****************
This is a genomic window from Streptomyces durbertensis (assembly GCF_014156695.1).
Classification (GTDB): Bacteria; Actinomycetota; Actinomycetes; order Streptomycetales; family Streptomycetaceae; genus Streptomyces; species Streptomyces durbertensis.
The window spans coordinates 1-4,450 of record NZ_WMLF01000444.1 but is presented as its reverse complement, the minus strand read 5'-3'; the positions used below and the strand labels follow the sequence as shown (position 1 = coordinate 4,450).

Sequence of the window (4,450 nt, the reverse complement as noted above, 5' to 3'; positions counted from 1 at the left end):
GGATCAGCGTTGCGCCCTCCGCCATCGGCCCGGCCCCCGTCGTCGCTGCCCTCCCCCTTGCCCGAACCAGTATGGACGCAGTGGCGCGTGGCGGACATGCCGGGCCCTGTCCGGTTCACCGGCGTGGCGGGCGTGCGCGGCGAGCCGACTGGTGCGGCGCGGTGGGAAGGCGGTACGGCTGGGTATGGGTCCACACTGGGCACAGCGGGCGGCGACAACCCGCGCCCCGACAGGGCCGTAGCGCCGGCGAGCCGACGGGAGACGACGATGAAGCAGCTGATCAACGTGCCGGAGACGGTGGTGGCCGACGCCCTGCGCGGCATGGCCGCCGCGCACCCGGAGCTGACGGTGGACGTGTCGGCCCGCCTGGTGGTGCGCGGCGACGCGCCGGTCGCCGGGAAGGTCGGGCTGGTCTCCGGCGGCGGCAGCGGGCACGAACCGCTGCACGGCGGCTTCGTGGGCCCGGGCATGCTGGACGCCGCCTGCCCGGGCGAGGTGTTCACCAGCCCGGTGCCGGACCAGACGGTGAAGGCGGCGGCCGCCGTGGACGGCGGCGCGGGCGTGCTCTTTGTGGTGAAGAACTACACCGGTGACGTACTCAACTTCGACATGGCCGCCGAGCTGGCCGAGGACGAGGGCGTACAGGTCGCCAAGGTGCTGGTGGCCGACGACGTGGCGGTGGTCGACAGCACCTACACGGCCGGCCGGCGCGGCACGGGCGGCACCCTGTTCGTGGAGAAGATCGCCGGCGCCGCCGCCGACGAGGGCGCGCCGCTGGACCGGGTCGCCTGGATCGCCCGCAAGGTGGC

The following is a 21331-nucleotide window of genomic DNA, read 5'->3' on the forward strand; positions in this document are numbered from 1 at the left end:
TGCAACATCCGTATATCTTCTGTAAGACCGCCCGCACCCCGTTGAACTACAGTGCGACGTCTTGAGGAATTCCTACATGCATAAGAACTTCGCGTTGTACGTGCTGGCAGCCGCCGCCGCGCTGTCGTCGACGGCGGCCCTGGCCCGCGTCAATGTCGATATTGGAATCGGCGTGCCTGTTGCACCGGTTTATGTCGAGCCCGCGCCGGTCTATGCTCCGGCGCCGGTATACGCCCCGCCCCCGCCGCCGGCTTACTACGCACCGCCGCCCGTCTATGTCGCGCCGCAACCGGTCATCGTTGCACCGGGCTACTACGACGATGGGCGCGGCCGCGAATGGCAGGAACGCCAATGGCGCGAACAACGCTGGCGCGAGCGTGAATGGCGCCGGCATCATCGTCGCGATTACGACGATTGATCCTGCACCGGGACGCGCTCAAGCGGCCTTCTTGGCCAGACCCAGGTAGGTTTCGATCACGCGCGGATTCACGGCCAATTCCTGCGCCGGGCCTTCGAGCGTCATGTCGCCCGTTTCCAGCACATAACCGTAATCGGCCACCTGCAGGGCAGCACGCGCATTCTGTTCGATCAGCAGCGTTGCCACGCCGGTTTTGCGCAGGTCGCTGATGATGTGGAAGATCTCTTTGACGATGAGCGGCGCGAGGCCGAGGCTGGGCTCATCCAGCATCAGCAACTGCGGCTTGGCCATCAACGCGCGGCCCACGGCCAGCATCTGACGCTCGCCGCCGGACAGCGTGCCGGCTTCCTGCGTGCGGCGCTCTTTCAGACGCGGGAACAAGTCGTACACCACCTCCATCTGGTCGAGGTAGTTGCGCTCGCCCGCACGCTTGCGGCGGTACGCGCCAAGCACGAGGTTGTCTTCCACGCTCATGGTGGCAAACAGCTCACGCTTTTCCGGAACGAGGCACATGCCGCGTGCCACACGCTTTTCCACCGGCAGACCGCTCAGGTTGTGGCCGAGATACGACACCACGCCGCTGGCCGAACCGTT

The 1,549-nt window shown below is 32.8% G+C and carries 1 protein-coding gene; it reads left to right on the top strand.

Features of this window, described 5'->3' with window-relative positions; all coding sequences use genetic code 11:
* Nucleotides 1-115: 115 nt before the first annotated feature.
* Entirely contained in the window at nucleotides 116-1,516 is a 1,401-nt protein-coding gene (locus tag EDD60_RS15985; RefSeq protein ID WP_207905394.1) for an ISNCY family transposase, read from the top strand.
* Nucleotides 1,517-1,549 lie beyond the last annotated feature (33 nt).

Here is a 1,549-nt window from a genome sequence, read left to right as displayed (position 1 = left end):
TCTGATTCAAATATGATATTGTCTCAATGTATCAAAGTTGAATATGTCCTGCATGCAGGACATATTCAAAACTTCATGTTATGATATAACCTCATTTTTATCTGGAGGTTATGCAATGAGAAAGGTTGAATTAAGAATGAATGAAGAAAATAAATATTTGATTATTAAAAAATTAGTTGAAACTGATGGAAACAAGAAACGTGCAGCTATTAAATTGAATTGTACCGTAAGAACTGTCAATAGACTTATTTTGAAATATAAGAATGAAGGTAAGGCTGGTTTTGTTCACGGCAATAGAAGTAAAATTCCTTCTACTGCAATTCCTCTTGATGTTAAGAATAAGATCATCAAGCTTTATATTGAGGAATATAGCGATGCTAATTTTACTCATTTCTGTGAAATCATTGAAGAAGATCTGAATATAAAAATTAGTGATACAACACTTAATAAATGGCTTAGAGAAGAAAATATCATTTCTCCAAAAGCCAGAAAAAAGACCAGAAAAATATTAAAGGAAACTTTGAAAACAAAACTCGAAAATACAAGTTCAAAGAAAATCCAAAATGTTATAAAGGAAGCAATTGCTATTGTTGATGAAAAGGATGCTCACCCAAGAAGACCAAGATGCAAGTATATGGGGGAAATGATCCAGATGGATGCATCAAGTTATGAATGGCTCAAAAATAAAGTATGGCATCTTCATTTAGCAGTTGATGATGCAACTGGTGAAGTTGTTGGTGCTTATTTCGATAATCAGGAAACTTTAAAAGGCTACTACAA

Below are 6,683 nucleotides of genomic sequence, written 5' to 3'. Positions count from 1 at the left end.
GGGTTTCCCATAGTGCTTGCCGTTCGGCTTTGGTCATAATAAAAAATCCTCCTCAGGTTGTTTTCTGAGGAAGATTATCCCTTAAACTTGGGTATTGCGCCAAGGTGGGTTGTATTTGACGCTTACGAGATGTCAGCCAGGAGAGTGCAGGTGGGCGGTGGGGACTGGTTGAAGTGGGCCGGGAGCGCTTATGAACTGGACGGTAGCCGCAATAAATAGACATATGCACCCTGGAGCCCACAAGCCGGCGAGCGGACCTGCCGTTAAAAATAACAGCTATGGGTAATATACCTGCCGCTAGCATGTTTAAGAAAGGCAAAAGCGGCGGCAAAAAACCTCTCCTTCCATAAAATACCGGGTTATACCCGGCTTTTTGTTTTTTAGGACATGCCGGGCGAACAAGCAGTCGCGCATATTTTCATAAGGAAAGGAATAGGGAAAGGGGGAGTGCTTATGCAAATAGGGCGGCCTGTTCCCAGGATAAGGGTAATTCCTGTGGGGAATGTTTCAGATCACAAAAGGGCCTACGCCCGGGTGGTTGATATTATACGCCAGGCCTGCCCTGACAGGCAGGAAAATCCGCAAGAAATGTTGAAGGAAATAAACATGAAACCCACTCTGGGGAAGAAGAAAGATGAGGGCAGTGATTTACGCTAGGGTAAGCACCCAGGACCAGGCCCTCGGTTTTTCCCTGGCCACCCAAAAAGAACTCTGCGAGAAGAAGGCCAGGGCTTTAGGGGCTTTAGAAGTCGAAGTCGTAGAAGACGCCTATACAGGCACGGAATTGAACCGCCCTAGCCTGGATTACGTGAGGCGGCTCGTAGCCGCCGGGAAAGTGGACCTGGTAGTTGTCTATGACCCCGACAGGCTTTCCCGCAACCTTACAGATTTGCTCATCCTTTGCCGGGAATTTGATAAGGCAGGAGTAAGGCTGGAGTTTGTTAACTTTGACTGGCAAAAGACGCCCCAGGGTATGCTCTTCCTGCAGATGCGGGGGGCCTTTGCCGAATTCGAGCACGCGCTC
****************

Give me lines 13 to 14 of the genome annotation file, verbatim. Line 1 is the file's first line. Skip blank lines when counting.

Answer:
Here is a 1,549-nt window from a genome sequence, read left to right as displayed (position 1 = left end):
TCTGATTCAAATATGATATTGTCTCAATGTATCAAAGTTGAATATGTCCTGCATGCAGGACATATTCAAAACTTCATGTTATGATATAACCTCATTTTTATCTGGAGGTTATGCAATGAGAAAGGTTGAATTAAGAATGAATGAAGAAAATAAATATTTGATTATTAAAAAATTAGTTGAAACTGATGGAAACAAGAAACGTGCAGCTATTAAATTGAATTGTACCGTAAGAACTGTCAATAGACTTATTTTGAAATATAAGAATGAAGGTAAGGCTGGTTTTGTTCACGGCAATAGAAGTAAAATTCCTTCTACTGCAATTCCTCTTGATGTTAAGAATAAGATCATCAAGCTTTATATTGAGGAATATAGCGATGCTAATTTTACTCATTTCTGTGAAATCATTGAAGAAGATCTGAATATAAAAATTAGTGATACAACACTTAATAAATGGCTTAGAGAAGAAAATATCATTTCTCCAAAAGCCAGAAAAAAGACCAGAAAAATATTAAAGGAAACTTTGAAAACAAAACTCGAAAATACAAGTTCAAAGAAAATCCAAAATGTTATAAAGGAAGCAATTGCTATTGTTGATGAAAAGGATGCTCACCCAAGAAGACCAAGATGCAAGTATATGGGGGAAATGATCCAGATGGATGCATCAAGTTATGAATGGCTCAAAAATAAAGTATGGCATCTTCATTTAGCAGTTGATGATGCAACTGGTGAAGTTGTTGGTGCTTATTTCGATAATCAGGAAACTTTAAAAGGCTACTACAA